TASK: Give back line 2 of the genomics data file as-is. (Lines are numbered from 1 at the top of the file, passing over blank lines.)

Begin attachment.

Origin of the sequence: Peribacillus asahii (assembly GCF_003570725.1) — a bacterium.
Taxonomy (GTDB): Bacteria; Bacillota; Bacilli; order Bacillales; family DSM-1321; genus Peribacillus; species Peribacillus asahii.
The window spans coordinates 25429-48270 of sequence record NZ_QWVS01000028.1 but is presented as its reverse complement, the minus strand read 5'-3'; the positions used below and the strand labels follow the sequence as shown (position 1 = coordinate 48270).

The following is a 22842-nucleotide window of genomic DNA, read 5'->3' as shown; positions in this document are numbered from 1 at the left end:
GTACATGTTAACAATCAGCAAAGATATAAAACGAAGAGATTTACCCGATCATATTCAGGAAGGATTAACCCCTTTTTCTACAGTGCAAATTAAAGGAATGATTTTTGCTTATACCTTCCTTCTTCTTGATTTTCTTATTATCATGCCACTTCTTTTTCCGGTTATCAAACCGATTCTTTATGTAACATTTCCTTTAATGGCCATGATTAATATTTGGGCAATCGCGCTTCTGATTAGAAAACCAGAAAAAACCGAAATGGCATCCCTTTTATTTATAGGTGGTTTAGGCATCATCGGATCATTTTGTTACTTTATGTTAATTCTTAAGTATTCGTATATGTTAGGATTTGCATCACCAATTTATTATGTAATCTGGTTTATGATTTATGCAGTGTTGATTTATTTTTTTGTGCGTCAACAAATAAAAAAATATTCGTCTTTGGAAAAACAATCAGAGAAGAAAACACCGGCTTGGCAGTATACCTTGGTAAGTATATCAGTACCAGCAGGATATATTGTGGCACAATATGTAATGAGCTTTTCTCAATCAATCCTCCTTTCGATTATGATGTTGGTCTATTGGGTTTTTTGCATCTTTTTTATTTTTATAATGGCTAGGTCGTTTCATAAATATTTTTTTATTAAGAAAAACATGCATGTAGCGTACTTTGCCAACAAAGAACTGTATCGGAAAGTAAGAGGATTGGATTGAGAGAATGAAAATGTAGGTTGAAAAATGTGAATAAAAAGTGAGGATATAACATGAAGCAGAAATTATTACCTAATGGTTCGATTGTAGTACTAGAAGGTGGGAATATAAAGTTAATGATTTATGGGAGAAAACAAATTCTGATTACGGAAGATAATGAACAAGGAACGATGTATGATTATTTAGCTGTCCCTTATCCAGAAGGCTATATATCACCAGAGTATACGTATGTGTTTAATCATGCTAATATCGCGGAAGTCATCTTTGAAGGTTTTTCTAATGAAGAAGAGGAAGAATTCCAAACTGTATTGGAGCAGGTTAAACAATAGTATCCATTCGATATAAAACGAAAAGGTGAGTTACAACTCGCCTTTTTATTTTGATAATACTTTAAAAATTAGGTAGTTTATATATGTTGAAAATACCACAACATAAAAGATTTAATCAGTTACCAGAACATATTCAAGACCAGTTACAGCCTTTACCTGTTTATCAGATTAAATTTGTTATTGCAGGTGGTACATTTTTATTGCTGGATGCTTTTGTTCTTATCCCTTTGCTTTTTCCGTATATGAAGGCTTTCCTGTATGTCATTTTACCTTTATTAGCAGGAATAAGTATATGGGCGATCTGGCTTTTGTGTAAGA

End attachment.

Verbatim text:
Taxonomy (GTDB): Bacteria; Bacillota; Bacilli; order Bacillales; family DSM-1321; genus Peribacillus; species Peribacillus asahii.